If you’ve ever wondered why the Western world put the United States in charge of popular music some time in the second half of the 20th century, have a look at the Eurovision Song Contest.
Jessica Mauboy: panned.
For while the folk music of that continent, with its goatskin bagpipes, accordion solos, oom-pah-pah bands and bouzouki echoes of Homeric prehistory, may be worth preserving from an ethnographic point of view, its commercial popular music culture is pretty bad, to make a sweeping but nevertheless valid, generalisation, and always has been.
This year’s Eurovision featured the usual overdose of over-emoting songsters from small nations rarely heard from outside the qualifying stages of the soccer World Cup.
The songs were mostly overwrought ballads of impossible love or fist-pumping anthems of cultish self-actualisation, although the winner, Israel’s Netta, channelled #MeToo with her song, Toy.
Netta from Israel wins the 63rd annual Eurovision Song Contest.
And the fashion stylings: all the leather and studs and eyeliner and gel, all the black lipstick like a gothy high-school fancy dress, all the cocktail wear for a provincial cousin’s wedding.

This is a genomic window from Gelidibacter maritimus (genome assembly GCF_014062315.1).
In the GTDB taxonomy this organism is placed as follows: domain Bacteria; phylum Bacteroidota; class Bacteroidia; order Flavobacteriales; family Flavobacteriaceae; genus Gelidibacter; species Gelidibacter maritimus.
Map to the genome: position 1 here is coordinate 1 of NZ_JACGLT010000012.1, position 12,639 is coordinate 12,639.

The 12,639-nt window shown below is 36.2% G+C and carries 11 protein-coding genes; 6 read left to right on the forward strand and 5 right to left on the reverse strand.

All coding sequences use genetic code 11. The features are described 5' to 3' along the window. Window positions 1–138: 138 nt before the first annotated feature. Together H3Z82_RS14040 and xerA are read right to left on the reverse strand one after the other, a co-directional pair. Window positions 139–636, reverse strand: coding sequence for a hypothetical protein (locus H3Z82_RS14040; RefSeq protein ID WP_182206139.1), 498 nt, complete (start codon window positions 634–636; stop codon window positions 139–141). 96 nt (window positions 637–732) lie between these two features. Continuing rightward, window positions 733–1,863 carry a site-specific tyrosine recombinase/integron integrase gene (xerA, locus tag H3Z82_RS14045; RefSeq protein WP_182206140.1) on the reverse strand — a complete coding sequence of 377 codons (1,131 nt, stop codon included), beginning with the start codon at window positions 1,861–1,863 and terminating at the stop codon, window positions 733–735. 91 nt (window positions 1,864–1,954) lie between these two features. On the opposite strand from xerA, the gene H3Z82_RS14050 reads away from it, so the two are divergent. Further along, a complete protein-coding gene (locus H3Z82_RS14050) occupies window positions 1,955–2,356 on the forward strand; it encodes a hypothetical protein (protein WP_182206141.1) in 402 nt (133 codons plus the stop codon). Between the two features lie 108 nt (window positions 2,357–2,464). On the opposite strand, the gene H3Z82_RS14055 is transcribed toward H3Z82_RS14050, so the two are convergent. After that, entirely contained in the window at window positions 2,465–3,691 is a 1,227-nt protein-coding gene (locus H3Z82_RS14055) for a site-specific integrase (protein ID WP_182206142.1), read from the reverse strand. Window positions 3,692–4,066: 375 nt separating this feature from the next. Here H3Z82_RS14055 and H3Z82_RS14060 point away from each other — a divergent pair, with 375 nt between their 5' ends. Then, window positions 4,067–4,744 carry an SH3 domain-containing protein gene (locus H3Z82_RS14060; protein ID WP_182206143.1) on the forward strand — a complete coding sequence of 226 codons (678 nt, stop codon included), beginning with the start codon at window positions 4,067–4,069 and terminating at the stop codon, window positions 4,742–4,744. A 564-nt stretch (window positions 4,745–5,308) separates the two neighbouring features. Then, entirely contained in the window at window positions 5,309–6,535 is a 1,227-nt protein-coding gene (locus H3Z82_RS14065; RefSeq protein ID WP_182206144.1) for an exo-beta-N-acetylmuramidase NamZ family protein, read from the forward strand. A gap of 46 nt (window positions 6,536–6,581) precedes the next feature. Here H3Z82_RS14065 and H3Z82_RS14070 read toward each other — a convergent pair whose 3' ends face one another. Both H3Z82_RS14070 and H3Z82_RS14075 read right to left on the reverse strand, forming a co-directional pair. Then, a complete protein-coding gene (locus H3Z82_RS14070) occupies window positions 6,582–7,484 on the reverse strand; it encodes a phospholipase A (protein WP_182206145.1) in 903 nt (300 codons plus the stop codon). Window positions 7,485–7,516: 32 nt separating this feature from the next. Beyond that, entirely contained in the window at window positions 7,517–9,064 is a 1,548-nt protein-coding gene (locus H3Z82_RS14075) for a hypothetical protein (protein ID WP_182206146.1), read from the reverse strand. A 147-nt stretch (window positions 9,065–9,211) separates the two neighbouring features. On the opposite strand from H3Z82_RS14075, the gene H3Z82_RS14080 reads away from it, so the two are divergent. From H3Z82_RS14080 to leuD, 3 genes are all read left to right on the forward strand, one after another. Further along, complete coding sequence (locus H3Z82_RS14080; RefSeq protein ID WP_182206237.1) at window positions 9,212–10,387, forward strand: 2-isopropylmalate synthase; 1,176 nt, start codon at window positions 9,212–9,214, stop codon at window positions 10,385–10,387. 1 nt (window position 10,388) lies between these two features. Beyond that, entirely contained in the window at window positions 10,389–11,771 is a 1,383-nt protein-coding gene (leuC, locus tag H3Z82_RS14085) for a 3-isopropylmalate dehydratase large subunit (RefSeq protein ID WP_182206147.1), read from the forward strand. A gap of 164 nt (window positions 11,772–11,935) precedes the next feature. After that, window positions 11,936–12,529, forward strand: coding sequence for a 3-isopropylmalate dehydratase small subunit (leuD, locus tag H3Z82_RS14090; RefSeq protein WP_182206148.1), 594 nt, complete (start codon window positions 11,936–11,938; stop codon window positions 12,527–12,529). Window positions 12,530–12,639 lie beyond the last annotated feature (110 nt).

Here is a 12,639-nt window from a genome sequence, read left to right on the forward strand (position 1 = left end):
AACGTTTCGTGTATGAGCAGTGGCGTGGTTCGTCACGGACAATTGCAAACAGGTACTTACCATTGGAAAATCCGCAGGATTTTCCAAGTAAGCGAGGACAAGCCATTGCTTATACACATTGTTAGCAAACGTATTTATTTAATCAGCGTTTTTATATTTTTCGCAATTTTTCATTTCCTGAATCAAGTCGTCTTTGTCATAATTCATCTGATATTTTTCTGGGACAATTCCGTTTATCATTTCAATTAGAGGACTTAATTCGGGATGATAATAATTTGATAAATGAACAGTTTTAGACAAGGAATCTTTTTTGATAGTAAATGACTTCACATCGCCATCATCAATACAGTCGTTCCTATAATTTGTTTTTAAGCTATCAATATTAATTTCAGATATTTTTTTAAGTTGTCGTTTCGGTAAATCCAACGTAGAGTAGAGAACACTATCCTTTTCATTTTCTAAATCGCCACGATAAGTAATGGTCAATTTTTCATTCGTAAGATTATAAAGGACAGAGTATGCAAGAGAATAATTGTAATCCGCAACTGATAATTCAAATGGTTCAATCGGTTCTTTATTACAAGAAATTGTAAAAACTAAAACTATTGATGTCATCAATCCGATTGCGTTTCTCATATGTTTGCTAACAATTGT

As for Jessica Mauboy getting panned by a British Eurovision historian and various other commentators, I don’t really know what Australia is doing getting involved in this music trashfest either.
In truth I can only bear to watch it with the sound turned down. But it looks bloody terrible.
I know. Abba. The greatest pop band of the 20th century etc, etc. But only in postmodern hindsight, with Meryl Streep and Pierce Brosnan singing it.
And I know. Eurovision has a huge audience, even in this country, and it’s not all yayas and nonnas. But casting an ironic gaze over it from Northcote, Marrickville or Fortitude Valley doesn’t make the music sound any better.
The only exception to the general terribleness of European pop music is the UK, and they aren’t part of Europe now anyway.
And why is that? Because British pop music has been under the sway of American R’n’B since World War II and Caribbean ska and reggae since the 1960s.
The common denominator is the presence of black people making the music: the descendants of African slaves who were shipped to the western hemisphere in Europe’s colonising enterprises.
At the risk of launching an angry hashtag, I’d say that Europe’s contribution to 20th-century popular music was to deport and enslave the ancestors of the people who went on to invent it.
Do I write off an entire continent? No. There are many great things about Europe – great cinema; great literature; great art music; great food; some of the world’s best ancient ruins.
But her pop music? Pass the remote, please.
Matt Holden is an Age columnist.
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